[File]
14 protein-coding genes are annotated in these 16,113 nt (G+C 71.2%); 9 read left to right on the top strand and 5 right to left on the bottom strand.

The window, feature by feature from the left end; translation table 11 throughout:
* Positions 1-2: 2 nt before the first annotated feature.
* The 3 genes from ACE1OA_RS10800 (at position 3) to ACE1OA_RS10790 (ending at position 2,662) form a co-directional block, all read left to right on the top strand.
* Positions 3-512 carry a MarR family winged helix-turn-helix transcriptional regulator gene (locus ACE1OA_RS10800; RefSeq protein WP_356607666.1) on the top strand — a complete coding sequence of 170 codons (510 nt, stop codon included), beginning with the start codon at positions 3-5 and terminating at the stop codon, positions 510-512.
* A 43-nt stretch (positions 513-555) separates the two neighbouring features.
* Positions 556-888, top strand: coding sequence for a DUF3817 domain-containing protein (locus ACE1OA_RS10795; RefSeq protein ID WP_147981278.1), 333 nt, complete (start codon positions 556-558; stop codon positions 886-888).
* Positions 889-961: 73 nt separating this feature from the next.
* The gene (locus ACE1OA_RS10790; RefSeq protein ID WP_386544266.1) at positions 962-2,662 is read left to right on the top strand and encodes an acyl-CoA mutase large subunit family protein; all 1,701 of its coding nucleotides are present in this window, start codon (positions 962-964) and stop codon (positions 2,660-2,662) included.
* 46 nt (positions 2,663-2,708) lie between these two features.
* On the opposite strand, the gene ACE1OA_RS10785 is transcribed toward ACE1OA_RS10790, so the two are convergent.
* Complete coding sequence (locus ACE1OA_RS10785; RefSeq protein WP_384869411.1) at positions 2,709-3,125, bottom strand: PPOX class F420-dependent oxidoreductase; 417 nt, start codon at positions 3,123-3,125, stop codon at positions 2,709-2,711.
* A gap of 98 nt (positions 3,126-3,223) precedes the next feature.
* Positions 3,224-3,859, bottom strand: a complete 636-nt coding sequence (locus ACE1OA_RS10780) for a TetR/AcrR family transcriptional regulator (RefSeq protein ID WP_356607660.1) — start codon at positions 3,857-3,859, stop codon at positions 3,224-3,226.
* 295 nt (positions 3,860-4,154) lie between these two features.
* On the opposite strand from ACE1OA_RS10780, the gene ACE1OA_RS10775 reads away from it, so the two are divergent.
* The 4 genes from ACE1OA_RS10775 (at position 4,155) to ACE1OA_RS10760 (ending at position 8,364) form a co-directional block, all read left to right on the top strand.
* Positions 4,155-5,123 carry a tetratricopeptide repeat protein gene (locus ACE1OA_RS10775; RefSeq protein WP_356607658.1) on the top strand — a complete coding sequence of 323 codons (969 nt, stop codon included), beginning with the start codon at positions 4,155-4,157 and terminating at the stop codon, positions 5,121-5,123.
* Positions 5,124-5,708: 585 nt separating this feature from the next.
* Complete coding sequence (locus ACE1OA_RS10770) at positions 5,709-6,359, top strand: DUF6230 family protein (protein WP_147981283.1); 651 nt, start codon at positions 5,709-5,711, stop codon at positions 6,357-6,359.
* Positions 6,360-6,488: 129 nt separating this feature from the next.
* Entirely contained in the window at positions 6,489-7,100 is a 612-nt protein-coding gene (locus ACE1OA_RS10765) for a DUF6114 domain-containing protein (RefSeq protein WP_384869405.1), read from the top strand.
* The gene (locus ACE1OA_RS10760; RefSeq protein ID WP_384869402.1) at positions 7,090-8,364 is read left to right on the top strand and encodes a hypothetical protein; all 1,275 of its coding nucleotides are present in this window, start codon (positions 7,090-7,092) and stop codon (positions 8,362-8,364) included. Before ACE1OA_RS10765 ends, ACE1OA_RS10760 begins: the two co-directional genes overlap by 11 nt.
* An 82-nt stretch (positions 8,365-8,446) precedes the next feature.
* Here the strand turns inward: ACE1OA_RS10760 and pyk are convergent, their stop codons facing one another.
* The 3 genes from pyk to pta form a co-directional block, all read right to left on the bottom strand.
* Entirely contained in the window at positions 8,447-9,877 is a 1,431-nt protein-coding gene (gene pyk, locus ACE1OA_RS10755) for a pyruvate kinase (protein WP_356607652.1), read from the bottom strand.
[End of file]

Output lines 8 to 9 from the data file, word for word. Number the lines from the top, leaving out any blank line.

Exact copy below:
* Positions 889-961: 73 nt separating this feature from the next.
* The gene (locus ACE1OA_RS10790; RefSeq protein ID WP_386544266.1) at positions 962-2,662 is read left to right on the top strand and encodes an acyl-CoA mutase large subunit family protein; all 1,701 of its coding nucleotides are present in this window, start codon (positions 962-964) and stop codon (positions 2,660-2,662) included.